Research reveals that child welfare involved parents want “assertive, honest, clear, and urgent messages about what they should be doing to ensure their children's return” (Altman, 2009, p. 57). Workers, on the other hand, are often hesitant to actively engage parents who have not confessed responsibility and demonstrated compliance (Altman, 2009; Holland, 2000). Aligning parent needs for forthright engagement with worker behavior that responds to parents' expressed preferences could enhance the client/worker relationship.
The final paper in this symposium brings together data from worker surveys and parent interviews. Unfortunately, we were not able to link parent and worker data 1:1. However, we were able to compare workers who provide in-home services with those parents who received in-home services and workers who provide out-of-home services with parents who received such services. Thus, this study compares worker and parent perceptions by in-home and out-of-home status along four engagement dimensions to determine the similarities and differences between the groups.
Surveys administered to social workers (n=971, 96% response rate) participating in an evaluation of a parent engagement practice model measured their approaches to casework practice, their perceptions of obstacles to helping families, and their job satisfaction and perceptions of working conditions. Workers also assessed a family randomly-selected by the evaluators from their caseload.
Face-to-face interviews were conducted with the primary caregivers of families whose children were either in out-of-home care or who were receiving in-home supervision from the public child welfare agency. All parents who both were currently served by the child welfare system and had been clients between 60 and 180 days were eligible for the study (N=990). The response rate was 82 percent (n=810).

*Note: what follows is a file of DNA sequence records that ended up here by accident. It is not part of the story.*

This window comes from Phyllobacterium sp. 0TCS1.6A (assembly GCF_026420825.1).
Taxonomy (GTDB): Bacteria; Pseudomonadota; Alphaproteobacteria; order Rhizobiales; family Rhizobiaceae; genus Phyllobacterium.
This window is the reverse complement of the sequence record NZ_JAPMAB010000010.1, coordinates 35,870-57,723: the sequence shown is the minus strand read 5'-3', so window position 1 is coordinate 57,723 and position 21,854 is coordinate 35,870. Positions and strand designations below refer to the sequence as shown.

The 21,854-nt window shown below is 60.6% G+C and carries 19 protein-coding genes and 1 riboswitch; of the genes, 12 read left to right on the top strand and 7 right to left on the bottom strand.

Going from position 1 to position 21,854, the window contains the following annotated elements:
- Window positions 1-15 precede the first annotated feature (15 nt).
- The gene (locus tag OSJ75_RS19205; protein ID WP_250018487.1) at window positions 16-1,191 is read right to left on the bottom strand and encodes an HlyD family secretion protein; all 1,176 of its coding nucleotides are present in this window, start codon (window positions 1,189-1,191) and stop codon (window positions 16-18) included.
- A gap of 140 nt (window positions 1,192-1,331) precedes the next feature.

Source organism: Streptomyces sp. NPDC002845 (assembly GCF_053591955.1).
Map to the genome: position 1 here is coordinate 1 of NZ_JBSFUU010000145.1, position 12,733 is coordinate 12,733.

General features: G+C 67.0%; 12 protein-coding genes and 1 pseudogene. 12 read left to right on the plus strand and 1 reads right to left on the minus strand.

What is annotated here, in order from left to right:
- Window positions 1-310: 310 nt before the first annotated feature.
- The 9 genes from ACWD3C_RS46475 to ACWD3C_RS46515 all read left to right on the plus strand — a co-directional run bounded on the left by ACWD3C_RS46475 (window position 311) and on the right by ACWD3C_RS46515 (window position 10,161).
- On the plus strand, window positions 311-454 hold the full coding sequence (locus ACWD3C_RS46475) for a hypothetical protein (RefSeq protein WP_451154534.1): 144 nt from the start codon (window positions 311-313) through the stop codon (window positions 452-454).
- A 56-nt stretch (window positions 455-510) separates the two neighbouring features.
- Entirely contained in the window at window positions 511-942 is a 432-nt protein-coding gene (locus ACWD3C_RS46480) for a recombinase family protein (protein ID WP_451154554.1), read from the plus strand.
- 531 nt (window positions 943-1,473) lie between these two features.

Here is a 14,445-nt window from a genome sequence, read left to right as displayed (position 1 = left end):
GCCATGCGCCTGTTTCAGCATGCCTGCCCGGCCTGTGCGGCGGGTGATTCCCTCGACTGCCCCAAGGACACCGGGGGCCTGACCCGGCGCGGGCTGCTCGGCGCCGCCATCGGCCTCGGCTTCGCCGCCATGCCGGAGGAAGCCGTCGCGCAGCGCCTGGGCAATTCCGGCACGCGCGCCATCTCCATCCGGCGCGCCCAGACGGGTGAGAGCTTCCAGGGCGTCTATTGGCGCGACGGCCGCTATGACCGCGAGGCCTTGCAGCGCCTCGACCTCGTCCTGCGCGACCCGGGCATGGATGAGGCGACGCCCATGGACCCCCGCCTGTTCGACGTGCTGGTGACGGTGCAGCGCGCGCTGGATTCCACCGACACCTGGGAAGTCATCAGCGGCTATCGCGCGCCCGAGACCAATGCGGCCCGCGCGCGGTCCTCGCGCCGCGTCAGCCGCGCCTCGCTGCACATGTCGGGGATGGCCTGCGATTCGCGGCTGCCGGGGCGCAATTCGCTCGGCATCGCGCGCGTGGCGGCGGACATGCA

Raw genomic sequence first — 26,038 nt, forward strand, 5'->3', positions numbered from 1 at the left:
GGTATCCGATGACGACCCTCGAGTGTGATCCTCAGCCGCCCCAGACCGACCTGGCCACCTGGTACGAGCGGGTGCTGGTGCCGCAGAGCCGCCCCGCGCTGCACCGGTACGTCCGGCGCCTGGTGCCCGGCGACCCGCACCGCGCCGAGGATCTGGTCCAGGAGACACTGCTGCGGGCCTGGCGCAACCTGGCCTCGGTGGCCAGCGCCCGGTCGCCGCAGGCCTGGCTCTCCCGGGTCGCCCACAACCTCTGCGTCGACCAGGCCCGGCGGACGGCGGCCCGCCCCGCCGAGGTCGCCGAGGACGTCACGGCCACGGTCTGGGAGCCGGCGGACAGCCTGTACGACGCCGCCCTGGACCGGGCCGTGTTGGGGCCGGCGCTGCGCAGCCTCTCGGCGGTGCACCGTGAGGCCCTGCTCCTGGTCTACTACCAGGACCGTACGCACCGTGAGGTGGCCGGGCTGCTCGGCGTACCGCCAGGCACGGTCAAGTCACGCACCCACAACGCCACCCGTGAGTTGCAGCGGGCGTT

T-tests were conducted on four dimensions of engagement: strengths approach, involvement in case planning, trust, and cooperation, to measure level of agreement between parents and workers. Worker and parent responses were compared for those who had at least one out-of-home placement, those with in-home placements, and the overall state responses.
These findings indicate that workers perceive a higher level of engagement than parents (p <.001). Furthermore, workers and parents with children in-home perceive higher levels of engagement than workers and parents with children in out-of-home placements (p < .001). Finally, the difference in perceived engagement between workers and parents is consistent whether or not the child(ren) is in an in-home or out-of-home placement.
Conclusions and Implications
These findings suggest that on the whole workers report greater use of engagement strategies than parents perceive. Furthermore, those workers who provide in-home services and the parents who receive in-home services report higher levels of engagement than parents whose children are placed out-of-home and the workers who provide services to parents whose children are placed. Once a caregiver's children are placed out-of-home, the worker is less likely to utilize engagement strategies and this is consistent with the caregiver's experience.